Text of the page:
While the condition, called hyponatremia, is rare, it happens. Long-distance  runners are at highest risk for acute hyponatremia (meaning the imbalance  happens in less than 48 hours), but anyone can get in trouble if they drink  water to excess without replacing essential electrolytes and minerals. Extreme  overconsumption of water can also strain the kidneys and, if drunk with meals,  interfere with proper digestion.

Chronic hyponatremia, meaning sodium levels gradually taper off over days or  weeks, is less dangerous because the brain can gradually adjust to the deficit,  but the condition should still be treated by a doctor. Chronic hyponatremia is  often seen in adults with illnesses that leach sodium from the body, such as  kidney disease and congestive heart failure. But even a bad case of diarrhea,  especially in children, can set the stage for hyponatremia. Be on the lookout  for symptoms such as headache, confusion, lethargy and appetite loss.

Bottom Line: Never force yourself to drink past a feeling of  fullness. If you are drinking copious amounts of water and still experiencing  frequent thirst, seek help from a health professional. If you’re drinking lots  of fluids to fuel an exercise regimen that lasts longer than one hour, be sure  to accompany your water with adequate salts and electrolytes. For information on  wise fitness-hydration strategies, read “How to Hydrate” in our December 2007  archives at experiencelifemag.com.

Vasey hopes that health-motivated people will return to the simple pleasures  of water in much the same way they’ve recently rediscovered the myriad benefits  of whole foods over heavily processed and aggressively marketed industrial fare. “Nature gave us water, not soft drinks,” he says. “It’s time to get back to  basics.”

By Megan

Megan, selected from Experience  Life

Experience Life magazine is an award-winning health and fitness  publication that aims to empower people to live their best, most authentic  lives, and challenges the conventions of hype, gimmicks and superficiality in  favor of a discerning, whole-person perspective. Visit experiencelife.com   to learn more and to sign  up for the Experience Life newsletter, or to subscribe  to the print or digital version.

6 Foods That Make You Smell Good

6 Foods That Make You Smell Good

 

Cinnamon: its lovely scent not only suffuses your home, but also lingers on to make you smell good!

Citrus fruit: split open a ripe orange, and you’re greeted with an instant  burst of refreshing fragrance, and a light spray of juice. Eat the orange, and  you’ll feel your mouth feel fresh, too. What’s more, citrus fruit is more  readily absorbed by the body, so you give off a pleasant scent.

Cardamom: the sweet, spicy seeds of green cardamom are a favorite ingredient  in mouth fresheners.  I never buy commercial packets, preferring instead to  simply split open a pod and pop the seeds in my mouth. For a long time after,  the mouth feels fresh. Besides, cardamom is a powerful healing spice that boosts  immunity.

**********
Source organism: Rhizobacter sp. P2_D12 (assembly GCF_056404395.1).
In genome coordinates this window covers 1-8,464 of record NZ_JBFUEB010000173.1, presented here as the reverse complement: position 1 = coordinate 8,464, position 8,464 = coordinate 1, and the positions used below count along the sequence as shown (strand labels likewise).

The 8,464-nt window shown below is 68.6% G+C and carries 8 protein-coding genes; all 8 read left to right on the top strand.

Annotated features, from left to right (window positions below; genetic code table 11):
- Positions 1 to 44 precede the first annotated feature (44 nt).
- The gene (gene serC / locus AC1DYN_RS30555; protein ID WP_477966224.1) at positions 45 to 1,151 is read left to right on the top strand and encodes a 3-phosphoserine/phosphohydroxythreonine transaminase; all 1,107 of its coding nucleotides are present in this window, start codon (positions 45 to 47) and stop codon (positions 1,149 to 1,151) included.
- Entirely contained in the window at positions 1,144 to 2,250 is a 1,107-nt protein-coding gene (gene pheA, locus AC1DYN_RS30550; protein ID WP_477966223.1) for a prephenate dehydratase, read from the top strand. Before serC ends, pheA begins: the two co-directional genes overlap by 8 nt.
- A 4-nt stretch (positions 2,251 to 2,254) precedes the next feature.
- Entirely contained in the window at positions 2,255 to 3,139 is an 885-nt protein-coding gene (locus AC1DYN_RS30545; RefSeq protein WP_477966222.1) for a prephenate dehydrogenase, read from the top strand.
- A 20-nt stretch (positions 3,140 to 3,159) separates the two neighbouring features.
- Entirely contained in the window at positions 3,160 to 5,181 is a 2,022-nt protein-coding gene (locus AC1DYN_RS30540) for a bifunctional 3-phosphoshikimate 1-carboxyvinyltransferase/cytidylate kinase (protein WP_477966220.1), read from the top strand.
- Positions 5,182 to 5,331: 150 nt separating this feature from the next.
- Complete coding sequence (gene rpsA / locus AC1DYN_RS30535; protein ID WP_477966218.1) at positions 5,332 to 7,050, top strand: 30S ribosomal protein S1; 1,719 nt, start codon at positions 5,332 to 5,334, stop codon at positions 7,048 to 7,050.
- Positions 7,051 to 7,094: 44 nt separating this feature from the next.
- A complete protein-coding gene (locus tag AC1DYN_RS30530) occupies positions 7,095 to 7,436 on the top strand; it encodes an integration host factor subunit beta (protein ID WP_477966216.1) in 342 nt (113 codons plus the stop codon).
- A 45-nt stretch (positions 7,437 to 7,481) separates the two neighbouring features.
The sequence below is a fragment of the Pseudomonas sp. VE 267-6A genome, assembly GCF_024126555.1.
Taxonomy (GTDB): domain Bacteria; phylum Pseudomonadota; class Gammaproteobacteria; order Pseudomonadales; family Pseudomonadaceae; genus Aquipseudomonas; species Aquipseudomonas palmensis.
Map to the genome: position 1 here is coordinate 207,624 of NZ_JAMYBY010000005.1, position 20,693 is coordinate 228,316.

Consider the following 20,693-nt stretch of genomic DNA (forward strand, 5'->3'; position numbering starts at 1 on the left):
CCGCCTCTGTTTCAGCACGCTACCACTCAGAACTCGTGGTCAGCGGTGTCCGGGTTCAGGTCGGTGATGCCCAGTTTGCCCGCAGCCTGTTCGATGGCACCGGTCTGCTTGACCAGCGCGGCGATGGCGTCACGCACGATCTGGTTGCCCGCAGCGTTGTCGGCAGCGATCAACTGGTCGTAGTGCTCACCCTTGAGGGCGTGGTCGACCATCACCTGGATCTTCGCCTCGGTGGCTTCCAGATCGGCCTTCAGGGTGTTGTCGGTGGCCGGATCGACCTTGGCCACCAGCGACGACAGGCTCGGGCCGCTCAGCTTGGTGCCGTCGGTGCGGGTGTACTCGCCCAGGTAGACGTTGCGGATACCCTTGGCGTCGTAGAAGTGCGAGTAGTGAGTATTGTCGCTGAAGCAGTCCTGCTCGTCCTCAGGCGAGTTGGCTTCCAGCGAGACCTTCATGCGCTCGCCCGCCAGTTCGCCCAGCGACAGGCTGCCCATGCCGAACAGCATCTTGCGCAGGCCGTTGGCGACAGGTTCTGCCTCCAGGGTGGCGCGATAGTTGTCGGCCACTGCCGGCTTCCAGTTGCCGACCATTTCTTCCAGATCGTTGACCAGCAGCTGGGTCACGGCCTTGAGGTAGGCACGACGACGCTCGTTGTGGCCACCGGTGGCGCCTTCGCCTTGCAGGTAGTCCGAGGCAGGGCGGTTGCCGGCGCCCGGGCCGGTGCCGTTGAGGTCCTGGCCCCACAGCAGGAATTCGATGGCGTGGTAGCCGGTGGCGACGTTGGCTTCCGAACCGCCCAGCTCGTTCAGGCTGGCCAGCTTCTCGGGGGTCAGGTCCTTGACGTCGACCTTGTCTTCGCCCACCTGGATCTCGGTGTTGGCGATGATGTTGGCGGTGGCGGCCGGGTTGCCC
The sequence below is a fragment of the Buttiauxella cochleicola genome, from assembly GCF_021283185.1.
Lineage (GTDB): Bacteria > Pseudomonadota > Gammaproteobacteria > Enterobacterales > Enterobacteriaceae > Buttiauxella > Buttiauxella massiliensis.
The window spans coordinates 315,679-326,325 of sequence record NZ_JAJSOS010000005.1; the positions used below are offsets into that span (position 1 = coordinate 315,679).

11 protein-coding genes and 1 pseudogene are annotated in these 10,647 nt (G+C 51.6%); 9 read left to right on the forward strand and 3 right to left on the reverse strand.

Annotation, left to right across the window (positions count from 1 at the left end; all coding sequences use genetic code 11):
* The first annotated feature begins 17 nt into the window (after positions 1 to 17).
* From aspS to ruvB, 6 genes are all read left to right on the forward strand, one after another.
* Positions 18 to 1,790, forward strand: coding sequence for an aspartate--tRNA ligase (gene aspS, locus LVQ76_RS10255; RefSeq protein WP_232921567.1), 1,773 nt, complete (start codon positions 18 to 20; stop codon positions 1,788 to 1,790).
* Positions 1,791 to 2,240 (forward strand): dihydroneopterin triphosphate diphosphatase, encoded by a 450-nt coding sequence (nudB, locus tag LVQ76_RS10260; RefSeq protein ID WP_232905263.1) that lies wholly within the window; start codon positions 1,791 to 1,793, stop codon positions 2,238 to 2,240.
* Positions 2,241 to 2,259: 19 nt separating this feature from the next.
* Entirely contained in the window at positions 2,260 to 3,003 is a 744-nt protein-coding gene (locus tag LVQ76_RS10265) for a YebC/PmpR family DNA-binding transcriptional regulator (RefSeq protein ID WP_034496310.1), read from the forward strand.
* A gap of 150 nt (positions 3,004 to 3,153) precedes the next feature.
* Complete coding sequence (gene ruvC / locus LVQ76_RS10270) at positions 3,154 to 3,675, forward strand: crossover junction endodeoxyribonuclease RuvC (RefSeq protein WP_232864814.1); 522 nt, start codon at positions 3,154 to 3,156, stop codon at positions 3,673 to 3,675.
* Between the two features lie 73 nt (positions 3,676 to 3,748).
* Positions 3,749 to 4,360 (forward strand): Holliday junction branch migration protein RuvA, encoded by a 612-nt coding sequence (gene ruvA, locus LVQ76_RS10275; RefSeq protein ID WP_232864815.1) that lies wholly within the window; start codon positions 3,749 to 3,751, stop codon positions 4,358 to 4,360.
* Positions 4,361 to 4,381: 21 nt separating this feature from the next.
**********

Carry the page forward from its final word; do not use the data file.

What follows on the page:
Fenugreek seeds: they are a wonderful aid to smelling good. They are also  excellent for strengthening bone health. Soak them overnight in clean water, and  munch on them in the morning. At first, they taste slightly bitter, but as you  chew, the flavor sweetens and feels wonderful in your mouth.

Milk: tone down the strong odor of garlic by adding milk to your menu.  Low-fat or whole fat, either version of milk improves the way you smell.

Jasmine tea: if you’ve been in a lift with someone who has just had coffee,  you know what that smells like. A cup of pleasant, floral jasmine tea, on the  other hand, leaves you smelling good. If you drink herbal tea often, your  digestive system works better, which in turn helps your body smell good.

In general, avoid red meat, which are proven to cause unpleasant body odor. A  plant-based diet consisting of fresh produce, whole grains, sprouts, nuts and  seeds cleanses you from within and keeps you smelling fresh.  (Leesa recommends choosing organic when possible!) 

By Shubhra Krishan

Shubhra Krishan, Writer, editor and journalist Shubhra Krishan is the author of Essential  Ayurveda: What it is and what it can do for you (New World Library, 2003),  Radiant Body, Restful Mind: A Woman’s book of comfort (New World Library, 2004),  and The 9 to 5 Yogi: How to feel like a sage while working like a dog (Hay House  India, 2011).

10 Foods That Promote Brain Health

10 Foods That Promote Brain Health

 

Who doesn’t want to become smarter? Who wants to look better or feel  healthier? Many recent studies have shown how certain nutrients can positively  affect the brain, specifically in areas of the brain related to cognitive  processing or feelings and emotions. Generally speaking, you want to follow a  healthy diet  for your brain that will lead to strong blood flow, maintenance of  mental sharpness and reduce the risk of heart disease and neurodegenerative  diseases such as Alzheimer’s and dementia.

We know that foods play a great role in our brain, as concluded in several  studies led by a phenomenal neuroscientist at UCLA, Gomez Pinilla.

According to one study, the super fats your brain needs most are omega-3 fatty acids. Your brain converts them into DHA  (docosahexaenoic acid) which enhances neuronal communication and promotes  neuronal growth.